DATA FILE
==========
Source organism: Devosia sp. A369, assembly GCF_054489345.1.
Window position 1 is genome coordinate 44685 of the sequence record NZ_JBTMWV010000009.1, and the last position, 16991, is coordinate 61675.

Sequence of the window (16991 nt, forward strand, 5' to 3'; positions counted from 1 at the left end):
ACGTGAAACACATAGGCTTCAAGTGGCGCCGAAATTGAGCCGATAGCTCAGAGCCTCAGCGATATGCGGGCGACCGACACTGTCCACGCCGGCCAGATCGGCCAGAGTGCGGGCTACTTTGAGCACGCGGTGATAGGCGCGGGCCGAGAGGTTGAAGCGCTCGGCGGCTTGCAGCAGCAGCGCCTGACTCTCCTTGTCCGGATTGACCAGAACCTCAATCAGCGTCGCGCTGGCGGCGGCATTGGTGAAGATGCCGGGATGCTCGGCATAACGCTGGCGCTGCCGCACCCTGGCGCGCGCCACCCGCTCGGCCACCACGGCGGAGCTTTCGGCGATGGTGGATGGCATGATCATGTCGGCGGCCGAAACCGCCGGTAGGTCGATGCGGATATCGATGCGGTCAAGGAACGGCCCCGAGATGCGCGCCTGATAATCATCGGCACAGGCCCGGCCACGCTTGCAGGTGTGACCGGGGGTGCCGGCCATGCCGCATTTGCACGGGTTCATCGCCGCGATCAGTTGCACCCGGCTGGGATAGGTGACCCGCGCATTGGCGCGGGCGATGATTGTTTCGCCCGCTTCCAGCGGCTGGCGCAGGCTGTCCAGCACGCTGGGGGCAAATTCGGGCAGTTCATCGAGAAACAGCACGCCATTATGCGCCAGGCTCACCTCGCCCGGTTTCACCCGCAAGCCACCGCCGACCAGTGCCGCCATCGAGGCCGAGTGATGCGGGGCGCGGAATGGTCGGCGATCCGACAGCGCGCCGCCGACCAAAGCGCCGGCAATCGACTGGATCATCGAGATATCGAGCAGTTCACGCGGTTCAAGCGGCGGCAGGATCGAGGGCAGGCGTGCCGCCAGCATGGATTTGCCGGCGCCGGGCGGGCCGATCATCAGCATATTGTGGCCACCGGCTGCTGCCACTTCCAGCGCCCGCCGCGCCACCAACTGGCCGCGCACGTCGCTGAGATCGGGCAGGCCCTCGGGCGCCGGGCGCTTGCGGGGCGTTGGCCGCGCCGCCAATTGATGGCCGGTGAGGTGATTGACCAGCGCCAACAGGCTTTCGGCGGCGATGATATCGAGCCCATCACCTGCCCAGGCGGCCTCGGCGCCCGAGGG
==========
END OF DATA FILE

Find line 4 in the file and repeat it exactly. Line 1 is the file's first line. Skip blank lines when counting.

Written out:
ACGTGAAACACATAGGCTTCAAGTGGCGCCGAAATTGAGCCGATAGCTCAGAGCCTCAGCGATATGCGGGCGACCGACACTGTCCACGCCGGCCAGATCGGCCAGAGTGCGGGCTACTTTGAGCACGCGGTGATAGGCGCGGGCCGAGAGGTTGAAGCGCTCGGCGGCTTGCAGCAGCAGCGCCTGACTCTCCTTGTCCGGATTGACCAGAACCTCAATCAGCGTCGCGCTGGCGGCGGCATTGGTGAAGATGCCGGGATGCTCGGCATAACGCTGGCGCTGCCGCACCCTGGCGCGCGCCACCCGCTCGGCCACCACGGCGGAGCTTTCGGCGATGGTGGATGGCATGATCATGTCGGCGGCCGAAACCGCCGGTAGGTCGATGCGGATATCGATGCGGTCAAGGAACGGCCCCGAGATGCGCGCCTGATAATCATCGGCACAGGCCCGGCCACGCTTGCAGGTGTGACCGGGGGTGCCGGCCATGCCGCATTTGCACGGGTTCATCGCCGCGATCAGTTGCACCCGGCTGGGATAGGTGACCCGCGCATTGGCGCGGGCGATGATTGTTTCGCCCGCTTCCAGCGGCTGGCGCAGGCTGTCCAGCACGCTGGGGGCAAATTCGGGCAGTTCATCGAGAAACAGCACGCCATTATGCGCCAGGCTCACCTCGCCCGGTTTCACCCGCAAGCCACCGCCGACCAGTGCCGCCATCGAGGCCGAGTGATGCGGGGCGCGGAATGGTCGGCGATCCGACAGCGCGCCGCCGACCAAAGCGCCGGCAATCGACTGGATCATCGAGATATCGAGCAGTTCACGCGGTTCAAGCGGCGGCAGGATCGAGGGCAGGCGTGCCGCCAGCATGGATTTGCCGGCGCCGGGCGGGCCGATCATCAGCATATTGTGGCCACCGGCTGCTGCCACTTCCAGCGCCCGCCGCGCCACCAACTGGCCGCGCACGTCGCTGAGATCGGGCAGGCCCTCGGGCGCCGGGCGCTTGCGGGGCGTTGGCCGCGCCGCCAATTGATGGCCGGTGAGGTGATTGACCAGCGCCAACAGGCTTTCGGCGGCGATGATATCGAGCCCATCACCTGCCCAGGCGGCCTCGGCGCCCGAGGG